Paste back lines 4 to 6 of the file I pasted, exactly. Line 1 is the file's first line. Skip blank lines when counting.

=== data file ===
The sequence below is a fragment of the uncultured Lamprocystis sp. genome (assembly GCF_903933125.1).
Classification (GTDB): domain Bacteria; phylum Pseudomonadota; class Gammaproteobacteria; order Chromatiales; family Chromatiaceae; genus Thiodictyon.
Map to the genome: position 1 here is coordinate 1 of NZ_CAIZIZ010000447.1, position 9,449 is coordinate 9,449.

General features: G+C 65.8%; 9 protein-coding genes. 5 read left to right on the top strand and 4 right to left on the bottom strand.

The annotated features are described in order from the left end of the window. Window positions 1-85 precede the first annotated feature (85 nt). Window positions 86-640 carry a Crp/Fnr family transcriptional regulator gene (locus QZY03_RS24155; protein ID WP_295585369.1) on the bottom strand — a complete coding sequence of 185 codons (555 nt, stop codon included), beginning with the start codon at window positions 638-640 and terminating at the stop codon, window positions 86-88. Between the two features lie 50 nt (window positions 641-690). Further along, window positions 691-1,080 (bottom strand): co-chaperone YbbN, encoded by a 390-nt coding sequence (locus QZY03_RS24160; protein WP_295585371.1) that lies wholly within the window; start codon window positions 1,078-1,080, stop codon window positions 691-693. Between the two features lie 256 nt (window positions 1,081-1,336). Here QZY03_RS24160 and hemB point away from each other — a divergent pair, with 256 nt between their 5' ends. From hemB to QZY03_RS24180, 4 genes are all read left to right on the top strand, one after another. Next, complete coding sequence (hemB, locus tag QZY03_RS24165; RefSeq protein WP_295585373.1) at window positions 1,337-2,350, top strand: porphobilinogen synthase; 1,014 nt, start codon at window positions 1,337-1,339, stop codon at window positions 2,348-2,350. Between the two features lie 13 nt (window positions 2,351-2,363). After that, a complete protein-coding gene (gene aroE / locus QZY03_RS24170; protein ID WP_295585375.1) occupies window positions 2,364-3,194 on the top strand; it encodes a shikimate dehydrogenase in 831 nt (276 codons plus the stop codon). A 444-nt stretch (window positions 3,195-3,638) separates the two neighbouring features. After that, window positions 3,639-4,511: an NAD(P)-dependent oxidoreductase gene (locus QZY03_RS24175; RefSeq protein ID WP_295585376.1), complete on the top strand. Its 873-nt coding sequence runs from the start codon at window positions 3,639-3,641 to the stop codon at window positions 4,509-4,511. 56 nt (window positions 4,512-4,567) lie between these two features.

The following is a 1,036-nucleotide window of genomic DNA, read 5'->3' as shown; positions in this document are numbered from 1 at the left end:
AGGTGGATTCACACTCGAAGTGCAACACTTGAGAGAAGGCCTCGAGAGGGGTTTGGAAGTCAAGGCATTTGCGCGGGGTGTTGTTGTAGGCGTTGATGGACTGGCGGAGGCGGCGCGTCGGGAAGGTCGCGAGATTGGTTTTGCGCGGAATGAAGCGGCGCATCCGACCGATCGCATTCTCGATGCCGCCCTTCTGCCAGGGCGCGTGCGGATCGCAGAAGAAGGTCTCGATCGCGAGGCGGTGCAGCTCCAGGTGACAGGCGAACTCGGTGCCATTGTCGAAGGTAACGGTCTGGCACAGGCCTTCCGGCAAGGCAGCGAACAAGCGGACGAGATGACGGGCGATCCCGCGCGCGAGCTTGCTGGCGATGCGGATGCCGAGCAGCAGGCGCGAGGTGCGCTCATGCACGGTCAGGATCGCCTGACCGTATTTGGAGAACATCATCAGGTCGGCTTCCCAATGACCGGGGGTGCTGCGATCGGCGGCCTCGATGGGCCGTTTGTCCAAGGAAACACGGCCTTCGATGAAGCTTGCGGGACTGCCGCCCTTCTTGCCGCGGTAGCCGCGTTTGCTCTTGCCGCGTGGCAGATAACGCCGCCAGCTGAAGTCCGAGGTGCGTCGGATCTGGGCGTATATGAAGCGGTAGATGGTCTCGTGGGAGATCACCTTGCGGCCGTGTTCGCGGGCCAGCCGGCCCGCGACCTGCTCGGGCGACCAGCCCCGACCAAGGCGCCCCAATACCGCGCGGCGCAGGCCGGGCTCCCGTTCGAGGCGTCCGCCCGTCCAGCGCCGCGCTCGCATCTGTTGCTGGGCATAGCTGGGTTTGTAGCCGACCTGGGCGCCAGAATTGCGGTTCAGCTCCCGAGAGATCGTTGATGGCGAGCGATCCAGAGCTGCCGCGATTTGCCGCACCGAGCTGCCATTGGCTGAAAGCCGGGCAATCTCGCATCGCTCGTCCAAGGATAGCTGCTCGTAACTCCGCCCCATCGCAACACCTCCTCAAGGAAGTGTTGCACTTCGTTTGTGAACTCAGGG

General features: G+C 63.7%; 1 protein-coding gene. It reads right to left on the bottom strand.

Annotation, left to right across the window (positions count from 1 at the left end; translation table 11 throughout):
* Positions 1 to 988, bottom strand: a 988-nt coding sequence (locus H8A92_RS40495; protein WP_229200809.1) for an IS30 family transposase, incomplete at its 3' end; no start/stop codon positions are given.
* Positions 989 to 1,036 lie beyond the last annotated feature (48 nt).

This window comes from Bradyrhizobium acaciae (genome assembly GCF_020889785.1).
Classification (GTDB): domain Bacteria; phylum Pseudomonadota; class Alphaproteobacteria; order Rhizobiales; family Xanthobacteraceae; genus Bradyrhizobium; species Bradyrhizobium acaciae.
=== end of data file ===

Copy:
General features: G+C 65.8%; 9 protein-coding genes. 5 read left to right on the top strand and 4 right to left on the bottom strand.

The annotated features are described in order from the left end of the window. Window positions 1-85 precede the first annotated feature (85 nt). Window positions 86-640 carry a Crp/Fnr family transcriptional regulator gene (locus QZY03_RS24155; protein ID WP_295585369.1) on the bottom strand — a complete coding sequence of 185 codons (555 nt, stop codon included), beginning with the start codon at window positions 638-640 and terminating at the stop codon, window positions 86-88. Between the two features lie 50 nt (window positions 641-690). Further along, window positions 691-1,080 (bottom strand): co-chaperone YbbN, encoded by a 390-nt coding sequence (locus QZY03_RS24160; protein WP_295585371.1) that lies wholly within the window; start codon window positions 1,078-1,080, stop codon window positions 691-693. Between the two features lie 256 nt (window positions 1,081-1,336). Here QZY03_RS24160 and hemB point away from each other — a divergent pair, with 256 nt between their 5' ends. From hemB to QZY03_RS24180, 4 genes are all read left to right on the top strand, one after another. Next, complete coding sequence (hemB, locus tag QZY03_RS24165; RefSeq protein WP_295585373.1) at window positions 1,337-2,350, top strand: porphobilinogen synthase; 1,014 nt, start codon at window positions 1,337-1,339, stop codon at window positions 2,348-2,350. Between the two features lie 13 nt (window positions 2,351-2,363). After that, a complete protein-coding gene (gene aroE / locus QZY03_RS24170; protein ID WP_295585375.1) occupies window positions 2,364-3,194 on the top strand; it encodes a shikimate dehydrogenase in 831 nt (276 codons plus the stop codon). A 444-nt stretch (window positions 3,195-3,638) separates the two neighbouring features. After that, window positions 3,639-4,511: an NAD(P)-dependent oxidoreductase gene (locus QZY03_RS24175; RefSeq protein ID WP_295585376.1), complete on the top strand. Its 873-nt coding sequence runs from the start codon at window positions 3,639-3,641 to the stop codon at window positions 4,509-4,511. 56 nt (window positions 4,512-4,567) lie between these two features.

The following is a 1,036-nucleotide window of genomic DNA, read 5'->3' as shown; positions in this document are numbered from 1 at the left end: